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Here are the top ten articles for the Mexican Food Site! These rankings are live and get reset at the beginning of each month, so check back often to see what your fellow visitors are most interested in!
1. The Spanish Influence in Mexican Cuisine
The discovery of the Americas resulted in the dissemination throughout Europe of a multitude of hitherto unknown crops. But just as many Mexican foodstuffs crossed the Atlantic and were introduced to Europe, so too did non-American ingredients make their way back in the opposite direction.
2. The Sauces of Mexico - Recado
The “recado”, like the ubiquitous “adobo”, is not really a sauce, but a spice and herb blend or paste used to flavour meat, fish or vegetables before cooking, and is a particular speciality of the Yucatán peninsula.
3. The Drinks of Mexico - Jamaican Water
“Agua fresca”, fresh water, is the name given to a variety of cold drinks in Mexico. Not the type which comes out of a bottle or carton and is more usually known as a “refresco” or refresher, but the kind which is lovingly made by hand from natural ingredients.
4. The Herbs of Mexico - Mexican Oregano
If you believe that one oregano is much like another, you are mistaken! The oregano which most of us use in our cooking, whether fresh or dried, is Origanum Vulgare, native to the Mediterranean and part of the mint family. Mexican oregano, on the other hand, is not actually an oregano at all.
5. The Sauces of Mexico - Cooked Tomato Sauce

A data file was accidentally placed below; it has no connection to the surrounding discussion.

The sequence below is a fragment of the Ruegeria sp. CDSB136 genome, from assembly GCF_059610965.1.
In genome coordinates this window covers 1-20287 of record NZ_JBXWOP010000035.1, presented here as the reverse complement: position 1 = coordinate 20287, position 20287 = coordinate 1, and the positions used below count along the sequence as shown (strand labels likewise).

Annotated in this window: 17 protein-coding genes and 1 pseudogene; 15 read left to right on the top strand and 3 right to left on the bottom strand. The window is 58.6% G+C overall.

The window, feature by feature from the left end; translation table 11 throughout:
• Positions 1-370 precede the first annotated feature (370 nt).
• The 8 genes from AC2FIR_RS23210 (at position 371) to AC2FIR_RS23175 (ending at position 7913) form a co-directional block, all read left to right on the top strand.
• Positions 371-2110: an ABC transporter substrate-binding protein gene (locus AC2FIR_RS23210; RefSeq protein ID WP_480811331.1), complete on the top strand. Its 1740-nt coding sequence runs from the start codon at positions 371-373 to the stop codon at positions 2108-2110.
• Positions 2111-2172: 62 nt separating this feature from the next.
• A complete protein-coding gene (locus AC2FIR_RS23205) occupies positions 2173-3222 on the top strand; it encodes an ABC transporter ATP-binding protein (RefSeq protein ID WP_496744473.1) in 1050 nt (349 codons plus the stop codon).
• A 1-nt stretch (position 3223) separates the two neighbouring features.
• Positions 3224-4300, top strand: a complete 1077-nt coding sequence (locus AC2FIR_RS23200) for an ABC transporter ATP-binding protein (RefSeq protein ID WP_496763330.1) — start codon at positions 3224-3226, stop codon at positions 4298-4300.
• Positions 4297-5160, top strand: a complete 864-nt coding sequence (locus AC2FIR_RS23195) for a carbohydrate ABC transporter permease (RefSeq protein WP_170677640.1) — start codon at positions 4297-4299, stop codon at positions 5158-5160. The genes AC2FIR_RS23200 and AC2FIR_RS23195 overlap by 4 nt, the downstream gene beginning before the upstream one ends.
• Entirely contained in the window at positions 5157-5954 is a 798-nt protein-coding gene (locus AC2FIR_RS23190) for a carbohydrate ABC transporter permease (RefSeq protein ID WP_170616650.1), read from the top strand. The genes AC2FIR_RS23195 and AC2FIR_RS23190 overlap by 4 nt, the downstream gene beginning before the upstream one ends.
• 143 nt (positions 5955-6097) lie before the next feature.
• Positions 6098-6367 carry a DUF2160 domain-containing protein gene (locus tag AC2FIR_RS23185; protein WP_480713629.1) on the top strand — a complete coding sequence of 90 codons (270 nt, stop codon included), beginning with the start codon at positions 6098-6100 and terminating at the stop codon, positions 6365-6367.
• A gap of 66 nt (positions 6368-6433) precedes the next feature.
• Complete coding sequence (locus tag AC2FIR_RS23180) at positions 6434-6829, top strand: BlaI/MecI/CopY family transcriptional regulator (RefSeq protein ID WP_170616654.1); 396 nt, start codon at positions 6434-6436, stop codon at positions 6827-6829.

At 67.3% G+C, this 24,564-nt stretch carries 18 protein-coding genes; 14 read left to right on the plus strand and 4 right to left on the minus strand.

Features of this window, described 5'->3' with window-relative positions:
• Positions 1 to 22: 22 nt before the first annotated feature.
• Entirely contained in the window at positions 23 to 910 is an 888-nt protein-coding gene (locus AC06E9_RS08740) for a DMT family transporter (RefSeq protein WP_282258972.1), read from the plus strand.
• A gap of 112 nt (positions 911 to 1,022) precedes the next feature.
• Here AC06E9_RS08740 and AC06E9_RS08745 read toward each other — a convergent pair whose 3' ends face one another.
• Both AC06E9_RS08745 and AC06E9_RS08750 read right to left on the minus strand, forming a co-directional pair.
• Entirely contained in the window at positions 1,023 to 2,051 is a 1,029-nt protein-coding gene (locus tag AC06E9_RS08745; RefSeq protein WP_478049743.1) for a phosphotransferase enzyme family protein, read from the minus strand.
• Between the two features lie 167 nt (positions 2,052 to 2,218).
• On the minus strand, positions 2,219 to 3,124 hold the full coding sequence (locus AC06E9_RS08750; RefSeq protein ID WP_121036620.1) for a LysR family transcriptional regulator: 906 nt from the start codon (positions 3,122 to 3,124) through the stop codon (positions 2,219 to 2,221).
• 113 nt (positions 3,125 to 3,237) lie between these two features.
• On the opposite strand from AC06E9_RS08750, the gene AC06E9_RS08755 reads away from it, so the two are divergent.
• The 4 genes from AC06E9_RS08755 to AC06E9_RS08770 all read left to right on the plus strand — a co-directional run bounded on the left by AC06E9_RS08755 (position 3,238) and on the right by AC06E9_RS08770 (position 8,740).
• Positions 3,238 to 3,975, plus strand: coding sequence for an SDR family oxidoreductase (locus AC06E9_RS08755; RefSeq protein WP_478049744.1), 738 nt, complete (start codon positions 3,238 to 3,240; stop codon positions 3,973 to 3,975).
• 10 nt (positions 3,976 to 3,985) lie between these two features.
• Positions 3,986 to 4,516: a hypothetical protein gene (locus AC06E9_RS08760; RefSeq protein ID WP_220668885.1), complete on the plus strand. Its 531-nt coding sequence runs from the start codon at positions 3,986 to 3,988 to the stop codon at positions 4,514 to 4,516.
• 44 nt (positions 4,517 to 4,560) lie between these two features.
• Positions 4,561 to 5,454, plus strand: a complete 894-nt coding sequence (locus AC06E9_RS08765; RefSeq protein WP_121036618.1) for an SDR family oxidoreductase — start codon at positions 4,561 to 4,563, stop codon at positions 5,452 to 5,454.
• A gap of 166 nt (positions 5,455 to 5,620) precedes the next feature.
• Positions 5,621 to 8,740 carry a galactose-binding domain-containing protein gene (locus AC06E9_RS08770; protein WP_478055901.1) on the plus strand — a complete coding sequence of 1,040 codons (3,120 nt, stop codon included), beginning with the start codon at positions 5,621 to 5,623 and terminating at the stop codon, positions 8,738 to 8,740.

A cooked tomato sauce is one of the most important building blocks of Mexican cuisine. Not only does it have a role to play in its own right, but it is also a starting point for countless other dishes for behind many great classical Mexican culinary creations stands the “salsa de tomate cocida”.
6. Tomatoes - The Aztecs' Tomatl
The Incas thought little of the vine with its small golden fruit, a weed growing among the bean and corn plants in their fields. However, the vine slowly spread across the continent and today the Aztecs’ tomatl is cultivated wordwide and is an intrinsic part of countless gastronomies.
7. Veracruz - Molotes a la Veracruzana
Plump, torpedo-shaped and decidedly carbohydrate rich, the molote’s main characteristic is its pastry, which is more often than not a mixture of pre-Hispanic masa harina or corn flour and post-Conquest wheat flour often with the addition of mashed potatoes or, in Veracruz, mashed cooked plantain.
8. The Drinks of Mexico - Fresh Cucumber Water
The sight of the seller of “aguas frescas” or “fresh waters” is common on the streets of Mexico. His colourful wares are displayed in large glass jars, sitting on a bed of ice or in a refrigerated cabinet, and oh how fresh, healthy and pure they are in a world full of “soft drinks” and “sodas”.
9. The Sauces of Mexico - Manchamanteles
The name speaks for itself – mancha manteles is Spanish for table cloth stainer, and this brick red sauce, when spilled on a white table cloth or down the front of a white shirt, can cause very serious damage indeed.
10. The Herbs of Mexico - Epazote
Epazote grows wild in Mexico and spread from there across America and eventually to southern Europe and beyond, but outside its homeland, it is seen as a weed rather than a culinary herb – only in central and southern Mexico does it play an essential role and find its way into the cooking pot.
Be sure to visit the Mexican Food Archives for all the articles!
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